Fred, frontman of the Family Cat, has compiled a playlist exclusively for us at 3 Loop Music giving an insight into where The Family Cat sound came from. In this second part of the playlist, Fred explodes myths, reveals inspirations and where The Family Cat’s name came from!
Five Lives Left, The Family Cat 2CD anthology is available now – click here to get your copy.
While you listen, here’s Fred to talk you through it, track by track.
Sonic Youth – Kill Yr Idols
Working at ULU we did Sonic Youth a couple of times early on, once supported by Big Stick and Live Skull – a truly legendary line-up. That period Sonic Youth was raw and uncompromising. The later records do have a kind of serene beauty (“Sugar Kane” etc), but the in-your-face de-tuned energy of the early records really had an impact on us, especially Tim, who was an unreserved Sonic Youth fan, a fact reflected in the number of (mainly unplayable) guitars he had on stage. The thing about TFC being Sonic Youth’s favourite UK band is a total lie, though Steve Shelley was at the Goldsmith’s Tavern when we supported Loop as he was brought along by Epic Soundtracks (who we knew from around). But Sonic Youth were definitely the Family Cat’s favourite American band.
Pussy Galore – Dick Johnson
I adapted the riff for Too Many Late Nights from this song, believe it or not, well it was my take on it. I saw Pussy Galore lots of times, including the infamous Mean Fiddler show in 1988 when they kept us waiting for an hour and a half, then finally came on and played a 30 second set. I had rare US copies of the very early records, but this one is on the “Dial M” album.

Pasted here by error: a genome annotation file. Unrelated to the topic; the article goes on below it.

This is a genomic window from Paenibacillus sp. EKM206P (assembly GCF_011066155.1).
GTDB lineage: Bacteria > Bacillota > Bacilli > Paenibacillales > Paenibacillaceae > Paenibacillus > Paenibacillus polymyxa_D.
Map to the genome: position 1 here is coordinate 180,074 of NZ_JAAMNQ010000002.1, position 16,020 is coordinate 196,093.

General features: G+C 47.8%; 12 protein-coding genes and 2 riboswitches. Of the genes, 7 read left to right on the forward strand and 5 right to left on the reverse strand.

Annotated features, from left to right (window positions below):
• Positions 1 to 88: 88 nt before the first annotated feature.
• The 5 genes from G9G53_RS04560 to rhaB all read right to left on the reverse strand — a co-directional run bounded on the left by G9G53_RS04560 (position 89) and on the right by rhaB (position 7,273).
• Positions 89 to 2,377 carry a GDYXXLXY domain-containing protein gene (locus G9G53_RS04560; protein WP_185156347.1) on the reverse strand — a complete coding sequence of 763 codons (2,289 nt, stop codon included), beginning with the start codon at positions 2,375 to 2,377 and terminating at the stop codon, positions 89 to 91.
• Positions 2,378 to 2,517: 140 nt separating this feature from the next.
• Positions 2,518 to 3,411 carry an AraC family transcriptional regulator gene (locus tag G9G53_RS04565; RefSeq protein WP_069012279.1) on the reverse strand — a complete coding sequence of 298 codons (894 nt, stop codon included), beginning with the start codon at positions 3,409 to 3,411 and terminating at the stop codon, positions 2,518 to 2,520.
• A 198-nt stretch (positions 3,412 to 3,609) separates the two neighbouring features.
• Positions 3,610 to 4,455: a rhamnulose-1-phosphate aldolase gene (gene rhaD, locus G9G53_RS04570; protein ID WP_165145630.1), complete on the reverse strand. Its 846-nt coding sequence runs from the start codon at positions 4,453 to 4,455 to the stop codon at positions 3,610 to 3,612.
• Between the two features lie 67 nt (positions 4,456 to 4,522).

Big Star – I’m In Love With A Girl
Covered this acoustically with John and Tim in rehearsal, we also attempted “You and Your Sister”, but these are hard songs to do if your singer is neither Alex Chilton nor Chris Bell. The “other” TFC seemed to have the monopoly on Big Star love in the 1990s, so I guess we played it down, though we did cover (and release a single of) “Jesus Christ”. I last saw Big Star at the Shepherds Bush Empire a couple of years ago and it was wonderful. Alex Chilton was one of those people who found it too easy to be a rock star, and perhaps I just tried too hard, a subject I have tried to address recently in Jack Adaptor’s “Number 1 Record”.
Guy Clark – Desperados Waiting For A Train
Our manager Pete Lawton introduced me to all sorts of interesting country rock music: Guy Clark, Townes van Zandt, Jerry Jeff Walker, John Stewart, which led me to try to write songs in that mode (“Happy To Be Here” on the B-side of “Springing The Atom” is one, and was directly inspired by “Desperados Waiting For A Train”). I would have liked to have done more of that kind of stuff, though the Rockingbirds got there first. My first band after Family Cat, Pure Grain, with John Graves on Bass, was much closer to that spirit. I have a signed copy of the Guy Clark LP this song is on. I saw Guy play at the Union Chapel in the mid 90s and it was a wonderful show.
Love – Maybe The People